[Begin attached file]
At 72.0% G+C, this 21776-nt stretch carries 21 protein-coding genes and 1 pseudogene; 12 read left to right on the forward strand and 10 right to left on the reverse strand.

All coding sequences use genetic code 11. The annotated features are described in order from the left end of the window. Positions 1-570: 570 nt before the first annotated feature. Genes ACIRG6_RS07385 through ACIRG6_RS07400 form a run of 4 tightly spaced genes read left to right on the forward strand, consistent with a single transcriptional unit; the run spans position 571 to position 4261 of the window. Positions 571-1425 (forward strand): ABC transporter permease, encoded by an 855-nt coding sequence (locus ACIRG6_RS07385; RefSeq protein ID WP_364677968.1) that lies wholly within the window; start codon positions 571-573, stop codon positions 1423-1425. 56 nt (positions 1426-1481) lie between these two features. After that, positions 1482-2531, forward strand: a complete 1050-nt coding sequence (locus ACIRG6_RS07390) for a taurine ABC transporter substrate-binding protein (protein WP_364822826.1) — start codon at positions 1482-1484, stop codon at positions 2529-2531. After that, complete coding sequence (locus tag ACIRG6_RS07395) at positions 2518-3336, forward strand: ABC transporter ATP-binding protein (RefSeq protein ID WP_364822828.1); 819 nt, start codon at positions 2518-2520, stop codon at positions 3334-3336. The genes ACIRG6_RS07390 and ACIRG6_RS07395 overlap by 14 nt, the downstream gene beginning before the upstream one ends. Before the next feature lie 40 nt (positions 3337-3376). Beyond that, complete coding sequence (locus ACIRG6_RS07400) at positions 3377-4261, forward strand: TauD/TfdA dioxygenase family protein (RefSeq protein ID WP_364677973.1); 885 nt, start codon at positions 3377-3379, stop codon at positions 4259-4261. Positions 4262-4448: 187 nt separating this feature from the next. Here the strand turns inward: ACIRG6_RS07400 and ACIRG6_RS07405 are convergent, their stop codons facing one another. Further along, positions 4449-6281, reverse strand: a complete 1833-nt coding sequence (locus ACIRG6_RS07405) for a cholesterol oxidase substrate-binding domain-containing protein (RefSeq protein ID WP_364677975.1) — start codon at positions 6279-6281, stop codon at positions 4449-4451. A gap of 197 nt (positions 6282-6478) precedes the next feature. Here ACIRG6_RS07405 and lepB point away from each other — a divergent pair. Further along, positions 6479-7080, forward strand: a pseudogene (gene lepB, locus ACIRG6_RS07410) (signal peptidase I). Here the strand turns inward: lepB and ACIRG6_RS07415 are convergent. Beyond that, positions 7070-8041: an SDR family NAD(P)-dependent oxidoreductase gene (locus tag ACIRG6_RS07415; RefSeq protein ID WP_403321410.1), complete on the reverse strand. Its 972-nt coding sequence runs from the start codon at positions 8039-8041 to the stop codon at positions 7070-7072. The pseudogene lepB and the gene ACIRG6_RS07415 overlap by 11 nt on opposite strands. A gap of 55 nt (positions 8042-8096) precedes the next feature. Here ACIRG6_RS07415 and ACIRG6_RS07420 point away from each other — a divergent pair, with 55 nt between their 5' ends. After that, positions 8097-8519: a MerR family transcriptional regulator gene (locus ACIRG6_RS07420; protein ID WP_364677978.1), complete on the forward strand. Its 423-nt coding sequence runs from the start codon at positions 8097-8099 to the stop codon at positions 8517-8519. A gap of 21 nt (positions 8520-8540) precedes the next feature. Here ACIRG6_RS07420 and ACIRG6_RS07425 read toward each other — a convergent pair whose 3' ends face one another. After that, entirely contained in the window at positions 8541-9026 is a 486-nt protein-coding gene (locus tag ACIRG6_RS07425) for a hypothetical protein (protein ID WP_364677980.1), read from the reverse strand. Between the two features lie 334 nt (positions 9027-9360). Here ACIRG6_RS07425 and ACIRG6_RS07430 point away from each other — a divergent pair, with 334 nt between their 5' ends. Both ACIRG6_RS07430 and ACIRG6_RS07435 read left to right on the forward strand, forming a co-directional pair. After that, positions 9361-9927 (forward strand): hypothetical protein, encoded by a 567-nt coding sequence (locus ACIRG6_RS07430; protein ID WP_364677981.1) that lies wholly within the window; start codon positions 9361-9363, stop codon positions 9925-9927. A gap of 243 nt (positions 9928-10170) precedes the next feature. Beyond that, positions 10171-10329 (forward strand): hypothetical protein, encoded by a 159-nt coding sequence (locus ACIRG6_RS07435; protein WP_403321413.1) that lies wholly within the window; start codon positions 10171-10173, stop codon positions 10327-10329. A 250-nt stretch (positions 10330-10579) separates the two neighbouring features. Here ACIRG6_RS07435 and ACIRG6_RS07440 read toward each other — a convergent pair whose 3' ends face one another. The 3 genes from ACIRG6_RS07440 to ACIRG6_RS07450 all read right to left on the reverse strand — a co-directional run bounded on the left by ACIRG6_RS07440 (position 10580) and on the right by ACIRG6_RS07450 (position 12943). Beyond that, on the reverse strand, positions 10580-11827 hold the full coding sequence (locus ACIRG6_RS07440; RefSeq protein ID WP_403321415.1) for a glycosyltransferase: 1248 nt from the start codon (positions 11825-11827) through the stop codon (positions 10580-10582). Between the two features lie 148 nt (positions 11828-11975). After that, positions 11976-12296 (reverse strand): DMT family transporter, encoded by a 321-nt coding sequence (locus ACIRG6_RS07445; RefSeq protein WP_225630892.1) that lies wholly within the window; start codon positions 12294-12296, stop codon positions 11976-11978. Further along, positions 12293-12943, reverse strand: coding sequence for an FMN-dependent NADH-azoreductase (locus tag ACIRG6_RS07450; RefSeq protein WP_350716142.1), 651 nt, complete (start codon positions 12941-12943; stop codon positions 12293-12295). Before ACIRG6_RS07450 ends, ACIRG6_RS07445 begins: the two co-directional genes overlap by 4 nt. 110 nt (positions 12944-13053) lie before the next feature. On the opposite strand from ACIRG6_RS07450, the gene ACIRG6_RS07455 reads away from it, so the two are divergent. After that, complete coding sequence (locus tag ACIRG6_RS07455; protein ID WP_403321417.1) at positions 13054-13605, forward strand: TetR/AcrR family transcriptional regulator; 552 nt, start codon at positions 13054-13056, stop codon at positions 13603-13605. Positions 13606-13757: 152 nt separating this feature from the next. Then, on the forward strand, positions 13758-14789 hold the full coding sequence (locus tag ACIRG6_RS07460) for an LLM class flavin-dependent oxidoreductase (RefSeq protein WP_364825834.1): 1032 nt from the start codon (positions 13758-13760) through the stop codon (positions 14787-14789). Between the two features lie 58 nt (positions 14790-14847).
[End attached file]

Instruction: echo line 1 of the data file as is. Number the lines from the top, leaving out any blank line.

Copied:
At 72.0% G+C, this 21776-nt stretch carries 21 protein-coding genes and 1 pseudogene; 12 read left to right on the forward strand and 10 right to left on the reverse strand.